Photography and Consent in Tourism in Global South

I was leading an Immersive Trails walking tour in Kolkata once with a group of foreign tourists. We have a very strict ethical policy about not taking photographs of people on the street without their informed consent, and we brief the walk participants about it. We explain at the beginning of every walk that we as walk leaders cannot provide consent on behalf of the people on the street. While we can help the participants to communicate with them, the actual consent has to come from them.

One of the participants in the group had ignored the instructions and was clicking a photograph of an old man filling up his bucket from a streetside public tap. At first, the man was a bit confused and then a little angry. He finally said (in Hindi), “I am just an old man filling my bucket. What is there to take a photo of me? Aren’t there old people in your country going about their work?”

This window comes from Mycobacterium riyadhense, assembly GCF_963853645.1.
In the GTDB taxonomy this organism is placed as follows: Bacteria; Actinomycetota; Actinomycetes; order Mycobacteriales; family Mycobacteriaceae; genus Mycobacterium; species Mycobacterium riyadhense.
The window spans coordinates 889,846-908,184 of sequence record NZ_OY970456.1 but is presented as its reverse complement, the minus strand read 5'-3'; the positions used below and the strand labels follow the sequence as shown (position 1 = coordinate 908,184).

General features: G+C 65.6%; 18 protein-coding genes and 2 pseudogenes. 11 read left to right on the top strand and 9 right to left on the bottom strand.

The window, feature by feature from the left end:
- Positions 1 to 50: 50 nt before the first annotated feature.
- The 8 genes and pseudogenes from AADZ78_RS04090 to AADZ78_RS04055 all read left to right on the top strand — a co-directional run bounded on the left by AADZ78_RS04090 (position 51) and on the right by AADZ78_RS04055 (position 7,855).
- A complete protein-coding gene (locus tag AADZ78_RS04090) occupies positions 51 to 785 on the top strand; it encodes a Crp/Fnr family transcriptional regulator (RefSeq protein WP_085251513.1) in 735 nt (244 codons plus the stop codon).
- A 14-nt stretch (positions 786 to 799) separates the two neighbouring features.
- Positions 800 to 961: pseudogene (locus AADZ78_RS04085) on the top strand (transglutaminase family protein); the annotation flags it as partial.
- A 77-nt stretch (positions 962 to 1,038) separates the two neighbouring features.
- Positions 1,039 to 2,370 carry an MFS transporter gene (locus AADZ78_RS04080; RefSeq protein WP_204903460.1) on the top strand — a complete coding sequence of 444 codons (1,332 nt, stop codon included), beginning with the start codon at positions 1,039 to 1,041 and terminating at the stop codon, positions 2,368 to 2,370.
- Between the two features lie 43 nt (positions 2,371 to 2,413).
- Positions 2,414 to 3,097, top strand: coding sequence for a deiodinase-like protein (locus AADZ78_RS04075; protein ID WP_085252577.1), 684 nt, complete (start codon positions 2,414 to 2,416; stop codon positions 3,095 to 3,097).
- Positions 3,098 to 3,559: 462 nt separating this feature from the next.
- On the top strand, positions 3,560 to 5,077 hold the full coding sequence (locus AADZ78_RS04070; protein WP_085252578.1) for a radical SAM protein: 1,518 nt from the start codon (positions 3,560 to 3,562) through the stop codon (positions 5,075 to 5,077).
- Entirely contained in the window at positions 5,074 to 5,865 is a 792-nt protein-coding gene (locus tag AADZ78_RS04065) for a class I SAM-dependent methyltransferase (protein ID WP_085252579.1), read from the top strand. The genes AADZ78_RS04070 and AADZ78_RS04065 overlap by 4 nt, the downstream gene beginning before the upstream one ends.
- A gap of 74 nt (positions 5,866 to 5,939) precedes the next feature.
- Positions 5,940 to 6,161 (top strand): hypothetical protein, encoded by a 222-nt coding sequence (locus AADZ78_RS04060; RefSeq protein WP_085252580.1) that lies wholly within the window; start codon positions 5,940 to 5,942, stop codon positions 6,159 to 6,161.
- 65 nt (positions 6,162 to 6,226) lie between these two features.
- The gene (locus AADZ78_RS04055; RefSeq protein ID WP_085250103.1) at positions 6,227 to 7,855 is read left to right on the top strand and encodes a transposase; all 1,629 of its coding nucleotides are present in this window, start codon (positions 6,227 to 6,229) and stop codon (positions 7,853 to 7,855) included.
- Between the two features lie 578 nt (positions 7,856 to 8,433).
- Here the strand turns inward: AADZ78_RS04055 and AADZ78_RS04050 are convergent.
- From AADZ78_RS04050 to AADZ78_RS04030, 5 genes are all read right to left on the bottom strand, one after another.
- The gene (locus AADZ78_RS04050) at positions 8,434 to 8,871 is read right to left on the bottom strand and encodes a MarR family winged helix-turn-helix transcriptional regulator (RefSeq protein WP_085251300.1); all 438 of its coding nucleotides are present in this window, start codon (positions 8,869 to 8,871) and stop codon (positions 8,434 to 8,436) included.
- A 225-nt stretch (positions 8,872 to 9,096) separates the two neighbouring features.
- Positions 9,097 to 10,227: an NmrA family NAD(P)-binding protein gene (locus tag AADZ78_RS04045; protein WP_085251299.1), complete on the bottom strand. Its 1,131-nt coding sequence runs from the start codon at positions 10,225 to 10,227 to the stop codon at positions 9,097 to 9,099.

It was really succinctly put & is exactly why we insist on asking for informed consent. I was so happy that he said it. It was a powerful lesson too because we tend to assume that people on the streets in a “Third World” setting are often voiceless spectacles.

Published by

Tathagata Neogi

Dr Tathagata Neogi is the Co-Founder and Chief Innovation Leader of Immersive Trails, a purpose-driven company based out of Kolkata, India that converts ethical, in-depth research into immersive experiences. Tathagata is a vocal advocate of empathic, ethical, community focused business practices.

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